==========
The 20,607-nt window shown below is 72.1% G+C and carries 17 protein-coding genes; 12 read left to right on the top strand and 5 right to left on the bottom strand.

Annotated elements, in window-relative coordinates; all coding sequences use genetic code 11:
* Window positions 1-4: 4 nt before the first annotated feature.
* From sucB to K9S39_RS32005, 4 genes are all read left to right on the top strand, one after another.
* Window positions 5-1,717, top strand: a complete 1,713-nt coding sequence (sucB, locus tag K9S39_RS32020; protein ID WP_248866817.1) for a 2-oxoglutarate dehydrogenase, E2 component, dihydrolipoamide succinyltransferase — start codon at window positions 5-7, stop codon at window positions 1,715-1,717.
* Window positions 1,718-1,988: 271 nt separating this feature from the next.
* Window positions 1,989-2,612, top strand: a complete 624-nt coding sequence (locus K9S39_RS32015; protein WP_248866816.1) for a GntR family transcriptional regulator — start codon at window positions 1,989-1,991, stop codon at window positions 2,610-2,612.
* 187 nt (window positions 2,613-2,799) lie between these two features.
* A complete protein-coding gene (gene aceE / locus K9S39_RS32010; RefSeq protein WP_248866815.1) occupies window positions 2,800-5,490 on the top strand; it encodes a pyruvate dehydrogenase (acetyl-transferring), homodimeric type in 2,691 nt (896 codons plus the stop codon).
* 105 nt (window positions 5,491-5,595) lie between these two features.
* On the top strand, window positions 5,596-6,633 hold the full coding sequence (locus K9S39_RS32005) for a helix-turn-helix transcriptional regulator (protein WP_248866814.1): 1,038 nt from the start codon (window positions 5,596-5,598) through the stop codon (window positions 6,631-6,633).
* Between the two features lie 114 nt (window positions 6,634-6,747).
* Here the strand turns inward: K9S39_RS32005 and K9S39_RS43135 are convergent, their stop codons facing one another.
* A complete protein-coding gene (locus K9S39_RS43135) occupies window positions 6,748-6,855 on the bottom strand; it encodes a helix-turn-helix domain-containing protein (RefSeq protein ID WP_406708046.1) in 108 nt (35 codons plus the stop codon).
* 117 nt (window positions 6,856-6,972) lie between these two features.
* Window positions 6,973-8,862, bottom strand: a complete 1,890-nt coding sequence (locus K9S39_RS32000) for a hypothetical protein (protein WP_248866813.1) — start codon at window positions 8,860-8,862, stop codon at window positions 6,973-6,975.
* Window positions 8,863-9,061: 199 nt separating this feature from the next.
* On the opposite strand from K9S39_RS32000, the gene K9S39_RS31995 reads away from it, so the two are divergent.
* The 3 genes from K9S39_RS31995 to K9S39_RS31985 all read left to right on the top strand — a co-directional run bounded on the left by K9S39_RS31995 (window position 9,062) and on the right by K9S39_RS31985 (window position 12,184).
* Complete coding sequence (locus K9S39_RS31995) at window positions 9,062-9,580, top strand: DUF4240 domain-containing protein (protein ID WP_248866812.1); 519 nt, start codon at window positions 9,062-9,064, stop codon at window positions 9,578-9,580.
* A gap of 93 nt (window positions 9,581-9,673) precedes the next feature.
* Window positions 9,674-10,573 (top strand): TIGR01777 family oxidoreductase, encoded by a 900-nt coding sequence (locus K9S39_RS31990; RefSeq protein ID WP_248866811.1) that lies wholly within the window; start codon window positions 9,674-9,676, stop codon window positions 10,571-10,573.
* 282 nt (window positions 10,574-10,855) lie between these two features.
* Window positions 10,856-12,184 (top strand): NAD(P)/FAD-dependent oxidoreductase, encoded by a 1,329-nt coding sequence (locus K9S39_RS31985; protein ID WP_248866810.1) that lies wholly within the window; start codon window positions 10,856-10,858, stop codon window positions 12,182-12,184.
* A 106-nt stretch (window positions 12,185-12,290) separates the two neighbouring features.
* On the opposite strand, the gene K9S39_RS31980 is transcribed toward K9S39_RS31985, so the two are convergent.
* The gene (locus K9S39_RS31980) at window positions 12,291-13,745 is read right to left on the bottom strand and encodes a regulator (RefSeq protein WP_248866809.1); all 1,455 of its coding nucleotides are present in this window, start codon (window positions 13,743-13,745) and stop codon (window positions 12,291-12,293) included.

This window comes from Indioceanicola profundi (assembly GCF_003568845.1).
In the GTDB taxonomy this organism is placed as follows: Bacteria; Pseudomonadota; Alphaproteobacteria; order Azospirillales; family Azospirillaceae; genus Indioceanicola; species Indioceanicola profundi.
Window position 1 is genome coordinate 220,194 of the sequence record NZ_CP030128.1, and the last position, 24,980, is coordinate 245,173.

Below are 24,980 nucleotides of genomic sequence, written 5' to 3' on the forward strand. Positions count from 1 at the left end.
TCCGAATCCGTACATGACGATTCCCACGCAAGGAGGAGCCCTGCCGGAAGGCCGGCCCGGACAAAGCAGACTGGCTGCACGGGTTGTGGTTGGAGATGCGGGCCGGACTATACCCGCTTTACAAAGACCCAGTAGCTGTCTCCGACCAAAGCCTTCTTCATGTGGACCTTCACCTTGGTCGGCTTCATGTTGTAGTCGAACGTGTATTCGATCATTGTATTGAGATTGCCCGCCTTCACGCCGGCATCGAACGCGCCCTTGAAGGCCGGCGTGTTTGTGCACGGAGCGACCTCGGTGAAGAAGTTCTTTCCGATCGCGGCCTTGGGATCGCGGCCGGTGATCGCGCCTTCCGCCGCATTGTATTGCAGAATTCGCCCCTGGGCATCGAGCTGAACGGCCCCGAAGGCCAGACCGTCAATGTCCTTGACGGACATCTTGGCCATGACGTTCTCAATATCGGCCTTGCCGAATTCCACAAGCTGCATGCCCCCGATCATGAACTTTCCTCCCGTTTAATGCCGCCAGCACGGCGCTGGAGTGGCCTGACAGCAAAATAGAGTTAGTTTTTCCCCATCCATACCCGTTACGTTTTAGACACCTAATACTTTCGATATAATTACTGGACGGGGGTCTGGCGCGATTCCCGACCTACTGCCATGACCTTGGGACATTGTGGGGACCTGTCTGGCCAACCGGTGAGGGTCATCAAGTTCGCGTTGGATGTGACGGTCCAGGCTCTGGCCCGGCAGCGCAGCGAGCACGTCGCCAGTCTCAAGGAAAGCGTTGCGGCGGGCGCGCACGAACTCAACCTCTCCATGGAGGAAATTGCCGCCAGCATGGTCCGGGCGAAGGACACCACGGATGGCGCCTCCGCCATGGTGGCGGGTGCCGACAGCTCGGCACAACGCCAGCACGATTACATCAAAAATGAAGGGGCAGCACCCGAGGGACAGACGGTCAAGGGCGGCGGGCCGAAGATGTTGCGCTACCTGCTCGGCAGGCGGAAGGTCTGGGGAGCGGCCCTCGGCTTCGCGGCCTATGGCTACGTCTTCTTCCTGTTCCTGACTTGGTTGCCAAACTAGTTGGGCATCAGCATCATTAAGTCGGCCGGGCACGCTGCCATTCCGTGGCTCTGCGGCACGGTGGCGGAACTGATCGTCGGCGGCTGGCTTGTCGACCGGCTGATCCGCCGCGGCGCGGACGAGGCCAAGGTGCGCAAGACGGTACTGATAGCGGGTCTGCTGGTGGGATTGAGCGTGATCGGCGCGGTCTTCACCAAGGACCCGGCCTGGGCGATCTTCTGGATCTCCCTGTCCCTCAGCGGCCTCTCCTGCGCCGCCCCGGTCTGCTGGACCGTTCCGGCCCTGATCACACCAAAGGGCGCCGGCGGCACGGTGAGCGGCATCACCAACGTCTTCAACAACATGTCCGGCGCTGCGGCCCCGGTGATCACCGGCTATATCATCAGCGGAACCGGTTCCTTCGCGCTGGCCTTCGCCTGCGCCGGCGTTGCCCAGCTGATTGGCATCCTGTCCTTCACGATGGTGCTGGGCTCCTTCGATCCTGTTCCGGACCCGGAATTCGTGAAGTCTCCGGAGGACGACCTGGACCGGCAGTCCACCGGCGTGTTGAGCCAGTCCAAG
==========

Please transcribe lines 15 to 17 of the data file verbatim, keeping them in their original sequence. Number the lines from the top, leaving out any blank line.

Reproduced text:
* 117 nt (window positions 6,856-6,972) lie between these two features.
* Window positions 6,973-8,862, bottom strand: a complete 1,890-nt coding sequence (locus K9S39_RS32000) for a hypothetical protein (protein WP_248866813.1) — start codon at window positions 8,860-8,862, stop codon at window positions 6,973-6,975.
* Window positions 8,863-9,061: 199 nt separating this feature from the next.